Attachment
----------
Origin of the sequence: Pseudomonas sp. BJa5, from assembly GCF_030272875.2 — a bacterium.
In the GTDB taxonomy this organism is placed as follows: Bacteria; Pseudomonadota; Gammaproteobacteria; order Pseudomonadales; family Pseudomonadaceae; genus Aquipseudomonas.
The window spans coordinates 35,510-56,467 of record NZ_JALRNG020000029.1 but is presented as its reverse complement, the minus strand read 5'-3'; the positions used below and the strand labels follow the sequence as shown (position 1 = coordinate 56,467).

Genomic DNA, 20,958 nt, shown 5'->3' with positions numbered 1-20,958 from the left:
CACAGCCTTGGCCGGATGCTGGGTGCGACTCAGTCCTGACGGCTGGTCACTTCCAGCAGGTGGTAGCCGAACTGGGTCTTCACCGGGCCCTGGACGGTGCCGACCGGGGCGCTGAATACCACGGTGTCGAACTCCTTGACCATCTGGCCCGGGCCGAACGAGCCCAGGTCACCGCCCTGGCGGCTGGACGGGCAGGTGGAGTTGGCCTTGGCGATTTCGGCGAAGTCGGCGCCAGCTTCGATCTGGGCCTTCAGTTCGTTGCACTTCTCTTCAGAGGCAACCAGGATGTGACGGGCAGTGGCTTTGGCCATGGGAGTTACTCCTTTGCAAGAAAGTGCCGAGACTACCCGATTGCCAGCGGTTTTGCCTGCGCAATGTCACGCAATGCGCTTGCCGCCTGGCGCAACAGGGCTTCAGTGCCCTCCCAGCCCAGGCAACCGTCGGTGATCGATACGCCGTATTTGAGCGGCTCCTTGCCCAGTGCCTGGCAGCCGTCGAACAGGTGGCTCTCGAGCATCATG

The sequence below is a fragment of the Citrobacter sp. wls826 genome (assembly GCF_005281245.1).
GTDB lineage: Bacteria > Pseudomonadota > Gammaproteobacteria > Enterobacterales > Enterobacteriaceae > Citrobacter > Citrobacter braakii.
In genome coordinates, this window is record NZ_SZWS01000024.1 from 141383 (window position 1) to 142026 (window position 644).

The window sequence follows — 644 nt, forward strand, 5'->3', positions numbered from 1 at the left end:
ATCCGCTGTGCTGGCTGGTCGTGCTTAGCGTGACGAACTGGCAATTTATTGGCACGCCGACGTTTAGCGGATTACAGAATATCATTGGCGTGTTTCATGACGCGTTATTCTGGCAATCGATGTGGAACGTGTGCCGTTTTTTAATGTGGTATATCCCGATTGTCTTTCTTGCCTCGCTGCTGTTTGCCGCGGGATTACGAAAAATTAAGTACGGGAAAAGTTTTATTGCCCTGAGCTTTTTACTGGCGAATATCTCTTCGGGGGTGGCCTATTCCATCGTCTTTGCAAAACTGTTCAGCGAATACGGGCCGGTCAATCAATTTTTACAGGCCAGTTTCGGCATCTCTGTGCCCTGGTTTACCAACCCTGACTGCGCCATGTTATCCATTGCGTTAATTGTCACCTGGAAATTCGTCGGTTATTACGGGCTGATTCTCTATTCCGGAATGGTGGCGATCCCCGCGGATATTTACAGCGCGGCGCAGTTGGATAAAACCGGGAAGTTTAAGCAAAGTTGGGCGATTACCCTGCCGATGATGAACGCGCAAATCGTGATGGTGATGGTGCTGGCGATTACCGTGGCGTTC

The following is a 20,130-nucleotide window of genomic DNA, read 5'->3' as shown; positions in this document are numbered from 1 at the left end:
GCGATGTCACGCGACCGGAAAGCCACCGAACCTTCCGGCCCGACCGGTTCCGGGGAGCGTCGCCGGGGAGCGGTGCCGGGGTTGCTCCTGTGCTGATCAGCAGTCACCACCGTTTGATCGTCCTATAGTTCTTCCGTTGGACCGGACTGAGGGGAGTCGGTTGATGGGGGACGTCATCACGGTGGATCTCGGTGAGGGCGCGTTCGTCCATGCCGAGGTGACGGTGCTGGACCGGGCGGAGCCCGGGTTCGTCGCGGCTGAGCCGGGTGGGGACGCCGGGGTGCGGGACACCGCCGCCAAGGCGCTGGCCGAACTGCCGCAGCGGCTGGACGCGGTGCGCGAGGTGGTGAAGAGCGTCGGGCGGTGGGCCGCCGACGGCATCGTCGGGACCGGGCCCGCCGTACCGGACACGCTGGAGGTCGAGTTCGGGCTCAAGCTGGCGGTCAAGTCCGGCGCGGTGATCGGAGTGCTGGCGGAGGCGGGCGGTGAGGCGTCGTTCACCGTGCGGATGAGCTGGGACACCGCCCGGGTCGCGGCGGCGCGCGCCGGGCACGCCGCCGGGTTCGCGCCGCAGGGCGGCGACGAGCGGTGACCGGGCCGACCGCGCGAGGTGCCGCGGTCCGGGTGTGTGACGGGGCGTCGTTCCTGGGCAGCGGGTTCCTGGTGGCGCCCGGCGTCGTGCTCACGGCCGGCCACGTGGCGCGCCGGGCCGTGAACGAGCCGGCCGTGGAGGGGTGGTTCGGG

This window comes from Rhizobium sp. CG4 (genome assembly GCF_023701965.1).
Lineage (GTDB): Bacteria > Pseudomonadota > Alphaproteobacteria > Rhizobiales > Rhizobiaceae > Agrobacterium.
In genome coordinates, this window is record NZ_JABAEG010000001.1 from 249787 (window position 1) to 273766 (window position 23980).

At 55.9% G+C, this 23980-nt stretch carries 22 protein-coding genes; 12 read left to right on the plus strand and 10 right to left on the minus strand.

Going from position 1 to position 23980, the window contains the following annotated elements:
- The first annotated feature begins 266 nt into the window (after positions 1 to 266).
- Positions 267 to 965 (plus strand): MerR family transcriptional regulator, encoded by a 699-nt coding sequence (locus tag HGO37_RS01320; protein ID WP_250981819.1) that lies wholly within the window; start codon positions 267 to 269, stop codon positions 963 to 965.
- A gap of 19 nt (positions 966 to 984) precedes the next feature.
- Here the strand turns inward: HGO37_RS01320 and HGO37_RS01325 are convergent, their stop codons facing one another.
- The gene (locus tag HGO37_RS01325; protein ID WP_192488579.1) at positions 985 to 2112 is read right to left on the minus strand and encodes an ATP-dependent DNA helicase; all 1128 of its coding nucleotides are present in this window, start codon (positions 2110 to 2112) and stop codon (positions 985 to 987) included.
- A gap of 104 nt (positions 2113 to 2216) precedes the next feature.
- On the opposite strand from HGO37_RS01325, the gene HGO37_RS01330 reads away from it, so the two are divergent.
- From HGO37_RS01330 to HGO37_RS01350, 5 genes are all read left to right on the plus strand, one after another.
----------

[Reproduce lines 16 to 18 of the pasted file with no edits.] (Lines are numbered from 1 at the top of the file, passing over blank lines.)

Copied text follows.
At 55.9% G+C, this 23980-nt stretch carries 22 protein-coding genes; 12 read left to right on the plus strand and 10 right to left on the minus strand.

Going from position 1 to position 23980, the window contains the following annotated elements:
- The first annotated feature begins 266 nt into the window (after positions 1 to 266).